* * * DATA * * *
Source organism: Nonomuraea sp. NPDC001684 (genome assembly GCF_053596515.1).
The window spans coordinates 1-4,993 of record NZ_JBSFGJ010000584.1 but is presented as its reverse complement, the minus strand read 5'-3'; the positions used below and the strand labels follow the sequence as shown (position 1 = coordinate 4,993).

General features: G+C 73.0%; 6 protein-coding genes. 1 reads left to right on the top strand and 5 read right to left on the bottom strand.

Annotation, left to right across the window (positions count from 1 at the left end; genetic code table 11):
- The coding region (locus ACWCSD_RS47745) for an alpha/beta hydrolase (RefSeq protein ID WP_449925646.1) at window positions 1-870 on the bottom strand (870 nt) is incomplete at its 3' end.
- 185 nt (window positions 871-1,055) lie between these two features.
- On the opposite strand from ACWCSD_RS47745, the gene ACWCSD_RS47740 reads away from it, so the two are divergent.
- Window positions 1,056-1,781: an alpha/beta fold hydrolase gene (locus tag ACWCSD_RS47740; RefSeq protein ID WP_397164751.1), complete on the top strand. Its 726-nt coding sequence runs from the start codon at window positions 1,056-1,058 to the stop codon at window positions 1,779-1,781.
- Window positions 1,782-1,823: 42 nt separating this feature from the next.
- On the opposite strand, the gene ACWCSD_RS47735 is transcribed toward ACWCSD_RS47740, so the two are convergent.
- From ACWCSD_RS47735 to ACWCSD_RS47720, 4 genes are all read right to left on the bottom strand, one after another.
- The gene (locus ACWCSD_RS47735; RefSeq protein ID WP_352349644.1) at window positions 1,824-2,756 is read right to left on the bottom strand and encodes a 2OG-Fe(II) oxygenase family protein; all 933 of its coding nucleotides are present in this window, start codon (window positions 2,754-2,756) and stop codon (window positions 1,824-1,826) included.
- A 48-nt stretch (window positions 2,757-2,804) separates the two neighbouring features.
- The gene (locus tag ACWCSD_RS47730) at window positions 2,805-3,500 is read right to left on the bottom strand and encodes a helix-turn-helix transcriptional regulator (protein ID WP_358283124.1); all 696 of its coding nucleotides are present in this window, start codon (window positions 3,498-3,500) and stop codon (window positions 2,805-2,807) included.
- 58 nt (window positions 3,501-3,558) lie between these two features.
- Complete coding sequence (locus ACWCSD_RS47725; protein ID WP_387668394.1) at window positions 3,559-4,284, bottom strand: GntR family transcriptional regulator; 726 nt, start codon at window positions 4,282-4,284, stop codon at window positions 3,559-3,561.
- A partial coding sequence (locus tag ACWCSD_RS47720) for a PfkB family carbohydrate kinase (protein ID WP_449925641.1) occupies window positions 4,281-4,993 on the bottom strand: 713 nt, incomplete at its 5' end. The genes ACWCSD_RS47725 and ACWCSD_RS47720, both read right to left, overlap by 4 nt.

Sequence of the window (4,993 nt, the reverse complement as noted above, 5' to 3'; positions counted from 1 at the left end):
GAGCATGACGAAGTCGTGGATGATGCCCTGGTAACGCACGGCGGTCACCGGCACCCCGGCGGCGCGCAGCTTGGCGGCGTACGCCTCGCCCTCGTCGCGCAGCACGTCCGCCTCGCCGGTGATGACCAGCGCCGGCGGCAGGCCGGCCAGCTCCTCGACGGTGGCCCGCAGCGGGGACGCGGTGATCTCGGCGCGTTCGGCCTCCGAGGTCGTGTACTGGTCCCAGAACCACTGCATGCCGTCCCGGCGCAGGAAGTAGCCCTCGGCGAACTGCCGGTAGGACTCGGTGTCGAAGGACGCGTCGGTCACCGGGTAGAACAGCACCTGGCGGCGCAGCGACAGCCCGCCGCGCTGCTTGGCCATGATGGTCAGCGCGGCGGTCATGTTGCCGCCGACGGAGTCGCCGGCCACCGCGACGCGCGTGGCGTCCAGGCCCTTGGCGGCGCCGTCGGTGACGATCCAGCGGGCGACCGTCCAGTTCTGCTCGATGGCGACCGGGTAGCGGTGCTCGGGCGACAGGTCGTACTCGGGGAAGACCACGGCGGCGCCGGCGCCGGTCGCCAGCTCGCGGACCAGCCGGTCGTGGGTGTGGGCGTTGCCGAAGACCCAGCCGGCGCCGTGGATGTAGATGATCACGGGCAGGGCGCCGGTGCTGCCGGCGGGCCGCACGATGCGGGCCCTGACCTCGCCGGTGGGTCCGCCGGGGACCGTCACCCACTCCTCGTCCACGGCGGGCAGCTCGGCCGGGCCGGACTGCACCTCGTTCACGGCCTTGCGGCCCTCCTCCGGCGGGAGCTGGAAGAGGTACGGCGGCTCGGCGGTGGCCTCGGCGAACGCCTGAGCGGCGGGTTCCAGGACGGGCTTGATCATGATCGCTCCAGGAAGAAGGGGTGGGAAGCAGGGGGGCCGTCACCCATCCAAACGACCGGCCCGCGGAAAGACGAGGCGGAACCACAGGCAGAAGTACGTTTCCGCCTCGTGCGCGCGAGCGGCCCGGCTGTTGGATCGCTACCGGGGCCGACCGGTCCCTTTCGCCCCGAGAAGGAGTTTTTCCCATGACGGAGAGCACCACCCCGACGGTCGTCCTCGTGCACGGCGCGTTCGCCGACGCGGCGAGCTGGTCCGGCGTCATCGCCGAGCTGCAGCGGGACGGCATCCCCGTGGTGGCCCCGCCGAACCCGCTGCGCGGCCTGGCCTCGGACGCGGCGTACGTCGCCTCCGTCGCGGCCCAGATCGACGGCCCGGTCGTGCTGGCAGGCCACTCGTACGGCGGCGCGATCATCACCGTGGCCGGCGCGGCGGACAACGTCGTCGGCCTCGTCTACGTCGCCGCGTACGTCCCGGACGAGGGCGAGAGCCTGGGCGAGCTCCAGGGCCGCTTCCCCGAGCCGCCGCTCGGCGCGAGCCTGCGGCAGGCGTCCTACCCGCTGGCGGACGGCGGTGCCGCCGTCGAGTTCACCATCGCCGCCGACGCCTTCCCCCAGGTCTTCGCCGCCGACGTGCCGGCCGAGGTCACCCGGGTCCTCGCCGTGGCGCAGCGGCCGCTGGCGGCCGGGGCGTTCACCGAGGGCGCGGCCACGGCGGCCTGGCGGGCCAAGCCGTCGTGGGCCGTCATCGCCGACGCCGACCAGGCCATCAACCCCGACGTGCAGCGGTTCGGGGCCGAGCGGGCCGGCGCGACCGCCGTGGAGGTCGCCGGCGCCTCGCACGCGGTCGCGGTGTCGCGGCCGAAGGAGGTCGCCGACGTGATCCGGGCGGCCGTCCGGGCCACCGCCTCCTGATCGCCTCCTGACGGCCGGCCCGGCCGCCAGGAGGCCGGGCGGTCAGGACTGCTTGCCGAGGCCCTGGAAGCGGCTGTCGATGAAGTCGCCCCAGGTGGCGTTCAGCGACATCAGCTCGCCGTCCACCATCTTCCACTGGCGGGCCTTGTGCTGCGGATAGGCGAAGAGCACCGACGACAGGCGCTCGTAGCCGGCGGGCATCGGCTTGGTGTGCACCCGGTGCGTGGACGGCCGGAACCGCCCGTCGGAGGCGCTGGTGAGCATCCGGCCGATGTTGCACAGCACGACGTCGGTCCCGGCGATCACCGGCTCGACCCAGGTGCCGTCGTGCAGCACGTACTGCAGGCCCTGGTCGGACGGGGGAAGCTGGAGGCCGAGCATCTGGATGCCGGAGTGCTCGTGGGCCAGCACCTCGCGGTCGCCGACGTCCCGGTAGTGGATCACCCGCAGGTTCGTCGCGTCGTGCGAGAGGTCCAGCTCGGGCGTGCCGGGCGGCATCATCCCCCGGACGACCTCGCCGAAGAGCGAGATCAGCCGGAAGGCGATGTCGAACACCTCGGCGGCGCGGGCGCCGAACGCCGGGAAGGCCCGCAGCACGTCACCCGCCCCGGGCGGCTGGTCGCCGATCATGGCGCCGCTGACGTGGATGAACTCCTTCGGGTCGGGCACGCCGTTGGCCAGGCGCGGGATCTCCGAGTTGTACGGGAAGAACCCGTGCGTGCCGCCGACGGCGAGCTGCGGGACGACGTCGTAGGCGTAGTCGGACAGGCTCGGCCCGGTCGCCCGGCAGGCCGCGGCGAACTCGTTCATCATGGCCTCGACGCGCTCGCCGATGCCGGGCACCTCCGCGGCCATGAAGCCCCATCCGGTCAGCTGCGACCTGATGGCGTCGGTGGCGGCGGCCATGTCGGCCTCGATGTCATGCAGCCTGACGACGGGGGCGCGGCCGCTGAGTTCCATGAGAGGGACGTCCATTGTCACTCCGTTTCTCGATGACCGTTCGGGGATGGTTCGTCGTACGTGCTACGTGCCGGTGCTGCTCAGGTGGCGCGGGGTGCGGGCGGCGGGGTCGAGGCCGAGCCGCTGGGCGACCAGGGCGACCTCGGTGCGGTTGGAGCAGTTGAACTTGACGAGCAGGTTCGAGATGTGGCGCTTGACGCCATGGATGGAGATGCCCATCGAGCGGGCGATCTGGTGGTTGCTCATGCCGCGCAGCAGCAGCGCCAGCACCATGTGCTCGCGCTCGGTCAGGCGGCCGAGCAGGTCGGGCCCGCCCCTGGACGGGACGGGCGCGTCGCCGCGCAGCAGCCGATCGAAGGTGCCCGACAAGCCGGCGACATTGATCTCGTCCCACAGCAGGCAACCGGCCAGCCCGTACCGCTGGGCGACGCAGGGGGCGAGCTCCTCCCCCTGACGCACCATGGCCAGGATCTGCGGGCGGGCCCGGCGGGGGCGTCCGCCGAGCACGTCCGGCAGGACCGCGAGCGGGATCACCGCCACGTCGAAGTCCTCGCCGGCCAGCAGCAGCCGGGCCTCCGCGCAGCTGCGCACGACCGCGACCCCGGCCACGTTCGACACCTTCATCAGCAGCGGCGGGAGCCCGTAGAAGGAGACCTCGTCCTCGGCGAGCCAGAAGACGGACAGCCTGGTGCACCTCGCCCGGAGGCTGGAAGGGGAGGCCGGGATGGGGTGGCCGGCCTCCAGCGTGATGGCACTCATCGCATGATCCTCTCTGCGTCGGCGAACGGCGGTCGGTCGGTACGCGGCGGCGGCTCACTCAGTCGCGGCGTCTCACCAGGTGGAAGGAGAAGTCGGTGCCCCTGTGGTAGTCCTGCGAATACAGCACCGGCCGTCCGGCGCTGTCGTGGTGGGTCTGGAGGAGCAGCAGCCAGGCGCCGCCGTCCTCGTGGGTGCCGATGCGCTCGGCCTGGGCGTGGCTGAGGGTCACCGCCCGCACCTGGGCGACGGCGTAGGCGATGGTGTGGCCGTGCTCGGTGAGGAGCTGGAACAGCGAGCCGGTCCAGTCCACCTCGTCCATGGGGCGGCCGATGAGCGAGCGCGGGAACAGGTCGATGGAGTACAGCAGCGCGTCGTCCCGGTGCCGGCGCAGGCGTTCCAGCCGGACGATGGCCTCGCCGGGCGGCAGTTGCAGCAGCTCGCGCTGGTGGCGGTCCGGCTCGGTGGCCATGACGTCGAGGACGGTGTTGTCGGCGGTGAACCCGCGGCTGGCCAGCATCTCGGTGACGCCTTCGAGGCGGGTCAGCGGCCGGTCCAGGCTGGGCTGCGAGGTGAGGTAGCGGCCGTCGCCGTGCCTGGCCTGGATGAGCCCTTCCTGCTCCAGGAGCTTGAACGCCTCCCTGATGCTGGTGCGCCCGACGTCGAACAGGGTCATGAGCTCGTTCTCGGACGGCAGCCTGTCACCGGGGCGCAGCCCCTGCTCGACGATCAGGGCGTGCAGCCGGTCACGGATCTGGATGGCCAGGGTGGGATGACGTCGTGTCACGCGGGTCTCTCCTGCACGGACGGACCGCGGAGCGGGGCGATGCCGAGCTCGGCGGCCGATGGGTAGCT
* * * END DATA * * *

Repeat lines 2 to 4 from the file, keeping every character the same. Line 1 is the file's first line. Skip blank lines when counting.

The window spans coordinates 1-4,993 of record NZ_JBSFGJ010000584.1 but is presented as its reverse complement, the minus strand read 5'-3'; the positions used below and the strand labels follow the sequence as shown (position 1 = coordinate 4,993).

General features: G+C 73.0%; 6 protein-coding genes. 1 reads left to right on the top strand and 5 read right to left on the bottom strand.

Annotation, left to right across the window (positions count from 1 at the left end; genetic code table 11):